The map is the description of this bunch of quarks is human, while that bunch is an airplane.

There was a time when physicists thought that earth, air, water, and fire were the reality - that they were fundamental. Then they discovered molecules, and they thought those were fundamental. Then they discovered atoms, and thought those were fundamental. Etc. on down until the current (I think, I'm not a physicist) belief that quarks are fundamental.

At no point did reality change. Reality did not change when we discovered rocks were made up of molecules - the map was simply inaccurate. The reality was that rocks were always made up of molecules. The same when we discovered that molecules were made of atoms. It was always true, our map was simply not as accurate as we thought it was.

You could quite accurately say the map is wrong because it does not perfectly reflect reality, but the map is extremely useful, so we should not discard it. We should simply recognize that it is a map, it is not the territory. It's a representation of reality, it is not what is real. We know Newtonian Mechanics is a less accurate map than Special Relativity, but it is more useful than SR in many cases because it doesn't have the detail cluttering up the map that SR has. Yeah, it's less precise, but for calculating the trajectory of an artillery shell it is more than good enough.

The different levels are maps, there is only one territory.

The territory is only quarks (or whatever quarks may be made of).

It's also leptons.

"Reductionism" has come to have two meanings:

"Reductionism can either mean (a) an approach to understanding the nature of complex things by reducing them to the interactions of their parts, or to simpler or more fundamental things or (b) a philosophical position that a complex system is nothing but the sum of its parts, and that an account of it can be reduced to accounts of individual constituents."

This post is about the second meaning. But that meaning is silly, useless, and redundantly duplicates other terms for such nonsense - such as reducibility and irreducibility.

We should kill off that meaning - and reclaim the meaning of the term that is useful and sensible. Posts like this one - which use the second meaning - are part of the problem.

Why is it silly to say that higher level phenomena reduce, in principle, to ontologically fundamental particle fields?

This discusssion is about the term "reductionism" - which is obviously some kind of philosophy about "reducing" things - but the cited definitions differ on the details of exactly what the term means.

The first meaning just states the obvious, IMO. Also, other terms have that kind of nonsense covered. There is no need to overload the perfectly useful and good term "reductionism" with something that is only useful for the refutation of nonsense. It just causes the type of mix-up that you see in this thread.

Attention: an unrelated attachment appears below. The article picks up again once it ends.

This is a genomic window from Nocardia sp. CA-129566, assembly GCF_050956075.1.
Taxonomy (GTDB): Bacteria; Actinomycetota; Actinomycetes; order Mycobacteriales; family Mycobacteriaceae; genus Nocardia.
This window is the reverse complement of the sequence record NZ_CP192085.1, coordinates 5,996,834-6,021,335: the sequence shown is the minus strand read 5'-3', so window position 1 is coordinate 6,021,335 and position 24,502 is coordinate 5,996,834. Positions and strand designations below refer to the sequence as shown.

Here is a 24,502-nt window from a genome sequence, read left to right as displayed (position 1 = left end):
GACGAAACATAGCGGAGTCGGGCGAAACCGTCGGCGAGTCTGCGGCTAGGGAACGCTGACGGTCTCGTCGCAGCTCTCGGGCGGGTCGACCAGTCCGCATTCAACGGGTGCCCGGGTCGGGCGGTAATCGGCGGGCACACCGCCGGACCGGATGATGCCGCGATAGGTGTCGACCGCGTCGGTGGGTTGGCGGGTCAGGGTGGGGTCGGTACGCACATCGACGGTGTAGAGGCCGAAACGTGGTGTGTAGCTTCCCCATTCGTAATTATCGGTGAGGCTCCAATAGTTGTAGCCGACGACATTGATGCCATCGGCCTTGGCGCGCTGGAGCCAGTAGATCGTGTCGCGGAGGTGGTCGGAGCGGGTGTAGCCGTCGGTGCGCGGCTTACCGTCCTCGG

You are confusing me, Tim. Above you seemed to be criticizing the usefulness of the second meaning. Now, you seem to be criticizing the usefulness of the first.

Which do you find useless: the label for a methodology, or the label for a hypothesis about the possibility of hierarchical explanations?

a) - good; b) - not needed. (Ref for a and b: http://en.wikipedia.org/wiki/Reductionism)

Reductionism and Holism should be the names of strategies for analysing complex sysytems by reducing them to the interactions of their parts - or considering them as high-level entities - respectively.

The other terminology - the kind used in this post - is very bad. People should not overload such useful terminology - unless there really is no other way.

One windmill I try to avoid attacking is the dictionary. I would suggest you spend a few extra syllables and refer to a. as "methodological reductionism" and b. as "philosophical (or ontological) reductionism". I understand the badness of needless overloading, but I'm not sure I agree that b. is "useless" simply because its validity is obvious to you. Would you also advocate abandoning the term "atheism"?

My problem with philosophical reductionism is I don't know whether it is a claim about the territory or a convention about maps. If it is a claim about the territory, I certainly remain unconvinced, having not yet glimpsed the territory.

Would you also advocate abandoning the term "atheism"?

That is likely to lead off topic. If the atheists and agnostics could sit down and decide what those terms actually meant, it would certainly help. Meanwhile, call me an adeist.

One can't just let dictionary authors rule language. When they get scientific things wrong, responsible individuals should put up a fight. Look at what is happening to "epigenesis" - for example. Or "emergence".

I understand, I just don't get why you object to reductionism as exemplified by the second definition. It seems to me a fairly reasonable philosophical position.